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Dry and mesic prairies. Sandy open woods.
Southern MI west to MN and Saskatchewan, south to IL, MO, AR, TX, and NM.
Woody shrub to 1 m high. Leaves nearly sessile, pinnately compound, 14 to 20 pairs of leaflets up to 1.5 cm long. Flowers in spike-like racemes, clustered in groups of 5 to 20, the terminal raceme longer than the laterals; Flowers deep purple; stamens 10, exceeding the petals.
Flowers June to August
Wetland Indicator: Upland
The entire shrub is gray-tomentose, giving it a leaden appearance, hence the common name. The deep yellow-orange anthers stand out among the blue-violet petals. Native Americans used the leaves to make tea and as an additive to tobacco.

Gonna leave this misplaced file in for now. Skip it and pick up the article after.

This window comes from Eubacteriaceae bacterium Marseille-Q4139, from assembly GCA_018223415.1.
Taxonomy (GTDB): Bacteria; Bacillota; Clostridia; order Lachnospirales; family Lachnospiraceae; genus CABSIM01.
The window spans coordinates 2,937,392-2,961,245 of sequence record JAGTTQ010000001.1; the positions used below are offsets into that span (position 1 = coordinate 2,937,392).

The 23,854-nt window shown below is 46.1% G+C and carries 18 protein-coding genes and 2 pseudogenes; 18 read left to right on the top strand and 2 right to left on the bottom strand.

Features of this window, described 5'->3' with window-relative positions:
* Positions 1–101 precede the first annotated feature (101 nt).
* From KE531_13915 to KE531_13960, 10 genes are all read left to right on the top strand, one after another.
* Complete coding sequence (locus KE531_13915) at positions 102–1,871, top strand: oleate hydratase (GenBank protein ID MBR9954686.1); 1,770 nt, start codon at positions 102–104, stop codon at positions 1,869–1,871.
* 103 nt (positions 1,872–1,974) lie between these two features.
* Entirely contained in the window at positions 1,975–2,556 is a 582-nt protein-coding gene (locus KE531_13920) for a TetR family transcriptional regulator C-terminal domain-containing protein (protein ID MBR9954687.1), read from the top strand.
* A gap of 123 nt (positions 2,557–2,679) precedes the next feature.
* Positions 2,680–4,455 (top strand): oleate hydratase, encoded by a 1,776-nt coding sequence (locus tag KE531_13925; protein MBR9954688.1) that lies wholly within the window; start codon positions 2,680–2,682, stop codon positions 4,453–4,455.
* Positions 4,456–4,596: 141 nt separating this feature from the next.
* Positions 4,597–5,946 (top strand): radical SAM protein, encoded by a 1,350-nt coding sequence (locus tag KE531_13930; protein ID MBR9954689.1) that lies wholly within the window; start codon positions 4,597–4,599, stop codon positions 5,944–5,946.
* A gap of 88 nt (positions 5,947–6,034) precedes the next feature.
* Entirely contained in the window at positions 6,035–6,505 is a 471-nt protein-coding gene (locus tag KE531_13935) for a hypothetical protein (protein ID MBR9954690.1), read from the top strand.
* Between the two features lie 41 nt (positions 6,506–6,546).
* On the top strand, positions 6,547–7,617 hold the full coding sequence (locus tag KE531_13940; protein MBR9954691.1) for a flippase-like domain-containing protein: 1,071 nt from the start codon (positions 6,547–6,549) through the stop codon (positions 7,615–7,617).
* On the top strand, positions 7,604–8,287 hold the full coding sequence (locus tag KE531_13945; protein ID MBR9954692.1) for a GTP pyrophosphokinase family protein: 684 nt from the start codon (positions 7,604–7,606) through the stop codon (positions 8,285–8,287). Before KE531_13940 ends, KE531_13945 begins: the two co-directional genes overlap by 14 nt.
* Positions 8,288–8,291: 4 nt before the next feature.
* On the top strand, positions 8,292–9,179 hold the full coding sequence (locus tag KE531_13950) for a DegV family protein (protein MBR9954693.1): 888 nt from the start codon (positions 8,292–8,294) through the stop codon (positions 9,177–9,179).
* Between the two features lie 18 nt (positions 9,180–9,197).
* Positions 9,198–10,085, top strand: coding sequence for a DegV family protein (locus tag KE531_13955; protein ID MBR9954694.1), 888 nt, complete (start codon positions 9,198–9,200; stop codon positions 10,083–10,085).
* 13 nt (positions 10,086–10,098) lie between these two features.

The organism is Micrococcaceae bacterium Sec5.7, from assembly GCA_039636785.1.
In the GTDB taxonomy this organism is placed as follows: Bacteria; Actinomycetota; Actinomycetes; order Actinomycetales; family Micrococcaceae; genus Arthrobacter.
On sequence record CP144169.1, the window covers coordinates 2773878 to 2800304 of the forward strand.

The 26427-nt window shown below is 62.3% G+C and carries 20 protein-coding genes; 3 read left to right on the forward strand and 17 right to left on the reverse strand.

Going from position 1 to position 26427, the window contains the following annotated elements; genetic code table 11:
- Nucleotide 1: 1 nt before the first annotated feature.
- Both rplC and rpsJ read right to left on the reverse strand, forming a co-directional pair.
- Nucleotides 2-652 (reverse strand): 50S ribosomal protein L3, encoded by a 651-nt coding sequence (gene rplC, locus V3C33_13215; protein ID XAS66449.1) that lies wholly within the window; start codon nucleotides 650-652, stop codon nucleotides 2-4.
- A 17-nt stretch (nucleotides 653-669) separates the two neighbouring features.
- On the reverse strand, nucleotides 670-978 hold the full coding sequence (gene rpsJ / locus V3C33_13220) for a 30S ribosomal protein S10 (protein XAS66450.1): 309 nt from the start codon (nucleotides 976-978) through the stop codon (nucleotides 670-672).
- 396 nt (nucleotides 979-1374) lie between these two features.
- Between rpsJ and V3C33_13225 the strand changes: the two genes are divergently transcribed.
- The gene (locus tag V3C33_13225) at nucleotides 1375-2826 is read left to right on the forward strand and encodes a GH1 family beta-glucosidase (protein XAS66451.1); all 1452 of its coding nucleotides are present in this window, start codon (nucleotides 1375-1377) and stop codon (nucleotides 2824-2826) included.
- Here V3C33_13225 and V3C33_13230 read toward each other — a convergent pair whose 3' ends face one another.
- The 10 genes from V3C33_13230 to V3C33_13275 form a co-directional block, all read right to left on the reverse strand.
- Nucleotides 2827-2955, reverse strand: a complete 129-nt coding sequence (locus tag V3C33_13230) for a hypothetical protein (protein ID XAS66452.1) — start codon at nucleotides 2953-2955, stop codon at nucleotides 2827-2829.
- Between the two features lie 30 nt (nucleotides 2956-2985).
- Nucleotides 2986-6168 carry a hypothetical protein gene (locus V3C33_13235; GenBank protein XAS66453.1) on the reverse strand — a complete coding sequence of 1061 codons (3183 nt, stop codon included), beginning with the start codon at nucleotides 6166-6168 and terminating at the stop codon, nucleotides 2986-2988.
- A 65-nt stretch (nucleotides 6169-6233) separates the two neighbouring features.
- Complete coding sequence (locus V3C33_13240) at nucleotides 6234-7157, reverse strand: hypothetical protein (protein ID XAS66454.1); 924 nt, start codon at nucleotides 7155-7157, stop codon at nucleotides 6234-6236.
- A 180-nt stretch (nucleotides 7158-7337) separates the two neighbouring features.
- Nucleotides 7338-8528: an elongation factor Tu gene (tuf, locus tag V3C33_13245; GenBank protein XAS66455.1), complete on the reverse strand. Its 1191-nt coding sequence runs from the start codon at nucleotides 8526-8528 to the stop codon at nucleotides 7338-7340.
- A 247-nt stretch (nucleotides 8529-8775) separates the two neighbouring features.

Gleason, Henry A.
and A. Cronquist. 1991. Manual of Vascular Plants of Northeastern United States
and Adjacent Canada. Second Ed.
The New York Botanical Garden. Bronx, NY
Swink, F. and G.
Wilhelm. 1994. Plants of the Chicago Region.
Indiana Academy of Science. The Morton Arboretum. Lisle, Illinois.
© Michael Hough 2004